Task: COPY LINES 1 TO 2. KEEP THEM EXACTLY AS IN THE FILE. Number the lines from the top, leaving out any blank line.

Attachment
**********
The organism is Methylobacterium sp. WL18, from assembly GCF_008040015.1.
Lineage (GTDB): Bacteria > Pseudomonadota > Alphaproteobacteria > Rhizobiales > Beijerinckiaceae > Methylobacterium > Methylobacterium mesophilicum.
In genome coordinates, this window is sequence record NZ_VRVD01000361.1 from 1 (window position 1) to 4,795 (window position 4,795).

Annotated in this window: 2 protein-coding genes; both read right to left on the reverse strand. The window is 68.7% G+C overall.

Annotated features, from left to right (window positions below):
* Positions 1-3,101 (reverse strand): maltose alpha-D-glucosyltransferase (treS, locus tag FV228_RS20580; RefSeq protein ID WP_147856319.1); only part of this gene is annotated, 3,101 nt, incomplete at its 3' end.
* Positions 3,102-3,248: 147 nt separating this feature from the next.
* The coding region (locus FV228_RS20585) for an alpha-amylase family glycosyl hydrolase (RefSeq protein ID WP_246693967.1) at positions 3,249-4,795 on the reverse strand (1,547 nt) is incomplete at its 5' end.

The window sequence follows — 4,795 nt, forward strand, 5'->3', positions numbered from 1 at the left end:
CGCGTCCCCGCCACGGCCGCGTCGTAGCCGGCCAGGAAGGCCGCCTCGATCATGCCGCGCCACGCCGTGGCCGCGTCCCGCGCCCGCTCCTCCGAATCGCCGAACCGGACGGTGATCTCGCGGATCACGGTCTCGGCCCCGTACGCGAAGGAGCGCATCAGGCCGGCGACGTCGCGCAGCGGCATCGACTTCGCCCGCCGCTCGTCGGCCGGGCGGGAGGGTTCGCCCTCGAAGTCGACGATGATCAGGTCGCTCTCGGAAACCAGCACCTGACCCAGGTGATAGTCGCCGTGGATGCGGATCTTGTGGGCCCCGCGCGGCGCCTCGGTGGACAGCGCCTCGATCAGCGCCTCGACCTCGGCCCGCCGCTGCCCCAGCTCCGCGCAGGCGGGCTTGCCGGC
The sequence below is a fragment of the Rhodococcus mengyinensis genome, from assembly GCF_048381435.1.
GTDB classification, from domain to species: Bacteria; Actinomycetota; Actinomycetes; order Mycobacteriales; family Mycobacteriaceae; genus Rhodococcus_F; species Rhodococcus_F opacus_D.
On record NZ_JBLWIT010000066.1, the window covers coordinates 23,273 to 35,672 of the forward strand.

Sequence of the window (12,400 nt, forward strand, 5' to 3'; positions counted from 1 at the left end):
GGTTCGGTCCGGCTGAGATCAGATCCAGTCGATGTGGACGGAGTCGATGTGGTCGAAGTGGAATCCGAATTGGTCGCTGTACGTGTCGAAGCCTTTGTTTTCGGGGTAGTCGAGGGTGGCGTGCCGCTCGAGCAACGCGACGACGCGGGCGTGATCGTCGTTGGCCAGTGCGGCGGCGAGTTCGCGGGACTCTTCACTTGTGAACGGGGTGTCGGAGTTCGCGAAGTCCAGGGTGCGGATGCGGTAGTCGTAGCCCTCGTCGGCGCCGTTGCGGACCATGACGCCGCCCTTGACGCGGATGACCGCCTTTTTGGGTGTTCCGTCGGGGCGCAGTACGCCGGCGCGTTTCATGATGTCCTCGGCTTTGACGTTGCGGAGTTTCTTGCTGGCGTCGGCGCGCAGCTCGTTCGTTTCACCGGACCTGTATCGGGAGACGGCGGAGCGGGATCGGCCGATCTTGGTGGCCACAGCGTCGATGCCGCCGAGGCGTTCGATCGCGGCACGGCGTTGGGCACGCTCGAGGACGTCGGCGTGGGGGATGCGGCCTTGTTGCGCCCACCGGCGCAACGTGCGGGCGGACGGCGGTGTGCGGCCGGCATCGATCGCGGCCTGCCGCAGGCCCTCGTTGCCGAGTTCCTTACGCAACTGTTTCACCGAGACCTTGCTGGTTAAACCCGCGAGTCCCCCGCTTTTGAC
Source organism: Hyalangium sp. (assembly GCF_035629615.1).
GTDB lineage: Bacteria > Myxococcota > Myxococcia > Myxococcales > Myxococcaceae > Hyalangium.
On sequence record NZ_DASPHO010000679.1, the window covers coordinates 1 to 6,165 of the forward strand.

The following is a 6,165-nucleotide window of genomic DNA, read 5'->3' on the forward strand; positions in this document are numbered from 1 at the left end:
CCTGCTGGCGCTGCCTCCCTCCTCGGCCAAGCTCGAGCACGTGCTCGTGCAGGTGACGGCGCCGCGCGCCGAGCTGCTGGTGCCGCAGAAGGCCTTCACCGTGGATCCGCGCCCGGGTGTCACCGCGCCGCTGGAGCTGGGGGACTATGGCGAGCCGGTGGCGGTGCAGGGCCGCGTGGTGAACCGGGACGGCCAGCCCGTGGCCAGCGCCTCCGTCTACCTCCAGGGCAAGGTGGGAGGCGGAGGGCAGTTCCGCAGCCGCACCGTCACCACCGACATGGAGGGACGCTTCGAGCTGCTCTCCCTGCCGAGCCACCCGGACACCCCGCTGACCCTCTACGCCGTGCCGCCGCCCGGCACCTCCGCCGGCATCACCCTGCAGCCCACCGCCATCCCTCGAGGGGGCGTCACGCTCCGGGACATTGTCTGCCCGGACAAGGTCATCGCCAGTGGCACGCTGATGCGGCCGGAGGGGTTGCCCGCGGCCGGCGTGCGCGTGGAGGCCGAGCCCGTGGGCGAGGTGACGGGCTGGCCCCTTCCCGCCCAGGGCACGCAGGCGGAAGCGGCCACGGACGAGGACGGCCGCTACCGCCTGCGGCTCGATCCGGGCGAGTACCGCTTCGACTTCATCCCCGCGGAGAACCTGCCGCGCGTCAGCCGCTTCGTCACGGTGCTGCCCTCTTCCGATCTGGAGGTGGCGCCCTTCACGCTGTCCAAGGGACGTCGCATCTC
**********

The organism is Methylobacterium sp. WL18, from assembly GCF_008040015.1.
Lineage (GTDB): Bacteria > Pseudomonadota > Alphaproteobacteria > Rhizobiales > Beijerinckiaceae > Methylobacterium > Methylobacterium mesophilicum.